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Unusual cause of poor response to cardiac resynchronisation therapy
  1. Claire A Martin1,
  2. Parag R Gajendragadkar2,
  3. Peter J Pugh1
  1. 1Cardiology Department, Cambridge University Hospitals NHS Foundation Trust, Cambridge Biomedical Campus, Cambridge, UK
  2. 2Cardiology Department, Bedford Hospital NHS Trust, Bedford, UK
  1. Correspondence to Dr Claire A Martin, Cardiology Department (Box 263), Cambridge University Hospitals NHS Foundation Trust, Cambridge Biomedical Campus, Hills Road, Cambridge CB2 0QQ, UK; clairemartin{at}gmail.com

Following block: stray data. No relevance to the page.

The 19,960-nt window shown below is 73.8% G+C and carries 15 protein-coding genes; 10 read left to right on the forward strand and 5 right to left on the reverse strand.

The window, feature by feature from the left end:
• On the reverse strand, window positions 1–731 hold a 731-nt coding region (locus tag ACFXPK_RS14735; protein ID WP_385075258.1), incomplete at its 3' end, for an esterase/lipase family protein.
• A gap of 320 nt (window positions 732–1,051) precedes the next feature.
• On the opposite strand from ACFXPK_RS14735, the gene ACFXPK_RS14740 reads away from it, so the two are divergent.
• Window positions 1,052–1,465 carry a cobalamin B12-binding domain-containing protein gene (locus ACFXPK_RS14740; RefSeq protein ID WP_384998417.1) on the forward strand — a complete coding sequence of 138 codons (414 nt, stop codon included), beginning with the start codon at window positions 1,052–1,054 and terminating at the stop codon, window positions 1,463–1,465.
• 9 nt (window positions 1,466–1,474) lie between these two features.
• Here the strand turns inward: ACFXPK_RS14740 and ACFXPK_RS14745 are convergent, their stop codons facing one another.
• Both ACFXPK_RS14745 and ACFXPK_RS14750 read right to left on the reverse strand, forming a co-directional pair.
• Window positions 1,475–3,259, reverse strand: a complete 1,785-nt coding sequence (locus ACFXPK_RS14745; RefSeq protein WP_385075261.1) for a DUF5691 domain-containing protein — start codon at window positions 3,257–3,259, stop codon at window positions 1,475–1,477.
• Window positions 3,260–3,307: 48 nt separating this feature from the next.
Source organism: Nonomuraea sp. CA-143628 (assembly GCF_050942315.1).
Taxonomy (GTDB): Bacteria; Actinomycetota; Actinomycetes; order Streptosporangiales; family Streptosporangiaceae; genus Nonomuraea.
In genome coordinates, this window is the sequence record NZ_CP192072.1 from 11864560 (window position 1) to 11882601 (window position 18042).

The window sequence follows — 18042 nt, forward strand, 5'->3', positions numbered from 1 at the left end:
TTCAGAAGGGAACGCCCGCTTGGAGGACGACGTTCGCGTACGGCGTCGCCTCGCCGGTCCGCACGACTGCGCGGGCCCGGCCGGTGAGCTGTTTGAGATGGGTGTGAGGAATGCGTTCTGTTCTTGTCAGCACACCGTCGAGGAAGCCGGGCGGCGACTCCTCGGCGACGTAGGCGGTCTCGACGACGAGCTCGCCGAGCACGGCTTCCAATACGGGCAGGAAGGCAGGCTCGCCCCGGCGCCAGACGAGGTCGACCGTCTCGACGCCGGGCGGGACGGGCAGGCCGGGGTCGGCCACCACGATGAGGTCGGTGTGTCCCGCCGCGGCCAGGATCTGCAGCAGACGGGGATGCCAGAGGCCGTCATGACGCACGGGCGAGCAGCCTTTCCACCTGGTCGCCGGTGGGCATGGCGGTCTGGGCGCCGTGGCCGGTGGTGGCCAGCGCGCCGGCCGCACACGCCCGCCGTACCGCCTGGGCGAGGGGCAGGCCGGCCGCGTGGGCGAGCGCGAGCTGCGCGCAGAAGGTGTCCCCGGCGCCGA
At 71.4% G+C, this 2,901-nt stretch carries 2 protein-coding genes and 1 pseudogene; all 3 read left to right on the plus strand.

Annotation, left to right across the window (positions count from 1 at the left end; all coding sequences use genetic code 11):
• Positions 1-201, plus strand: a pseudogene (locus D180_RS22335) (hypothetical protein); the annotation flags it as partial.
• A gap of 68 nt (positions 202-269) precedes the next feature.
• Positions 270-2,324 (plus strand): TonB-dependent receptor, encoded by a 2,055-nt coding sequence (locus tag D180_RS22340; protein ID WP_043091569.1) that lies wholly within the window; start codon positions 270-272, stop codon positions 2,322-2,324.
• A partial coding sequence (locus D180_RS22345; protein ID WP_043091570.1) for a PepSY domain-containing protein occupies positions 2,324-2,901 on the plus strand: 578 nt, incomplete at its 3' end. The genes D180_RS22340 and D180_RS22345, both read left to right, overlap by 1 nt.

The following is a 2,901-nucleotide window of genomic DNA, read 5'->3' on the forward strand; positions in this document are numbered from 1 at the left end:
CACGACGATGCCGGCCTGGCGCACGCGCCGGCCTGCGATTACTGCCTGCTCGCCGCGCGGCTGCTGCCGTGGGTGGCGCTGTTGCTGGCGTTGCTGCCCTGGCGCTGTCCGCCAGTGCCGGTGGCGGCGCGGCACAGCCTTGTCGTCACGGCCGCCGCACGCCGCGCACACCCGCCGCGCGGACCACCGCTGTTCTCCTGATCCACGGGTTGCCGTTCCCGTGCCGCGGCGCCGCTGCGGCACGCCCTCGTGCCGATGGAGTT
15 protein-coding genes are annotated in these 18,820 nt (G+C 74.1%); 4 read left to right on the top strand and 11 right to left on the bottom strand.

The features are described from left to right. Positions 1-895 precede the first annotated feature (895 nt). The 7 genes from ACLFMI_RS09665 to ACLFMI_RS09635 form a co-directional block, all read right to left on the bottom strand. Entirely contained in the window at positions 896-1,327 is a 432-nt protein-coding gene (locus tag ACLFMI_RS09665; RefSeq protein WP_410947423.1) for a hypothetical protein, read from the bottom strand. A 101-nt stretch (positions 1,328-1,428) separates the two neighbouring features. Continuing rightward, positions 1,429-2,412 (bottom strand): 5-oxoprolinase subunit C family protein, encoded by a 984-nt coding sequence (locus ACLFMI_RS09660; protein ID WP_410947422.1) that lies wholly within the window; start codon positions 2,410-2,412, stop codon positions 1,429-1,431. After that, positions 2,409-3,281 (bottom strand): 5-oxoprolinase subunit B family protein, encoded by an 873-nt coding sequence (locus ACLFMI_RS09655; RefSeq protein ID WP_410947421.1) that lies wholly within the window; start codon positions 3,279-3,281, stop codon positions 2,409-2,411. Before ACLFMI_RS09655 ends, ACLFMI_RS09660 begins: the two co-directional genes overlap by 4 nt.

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Clinical introduction

A patient with severely impaired LV systolic function and New York Heart Association Class III symptoms presented with collapse and was found to have non-sustained ventricular tachycardia. The ECG demonstrated sinus rhythm with first-degree atrioventricular (AV) block and a widened QRS complex. On this basis, a cardiac resynchronisation therapy-defibrillator device was implanted. Leads were introduced via the left subclavian vein to the RV apex and right atrial (RA) appendage. Initial active fix parameters were RA—threshold 0.25 V, impedance 513 Ω, P 2.3 mV; dual coil RV—threshold 0.75 V, impedance 513 Ω, R …

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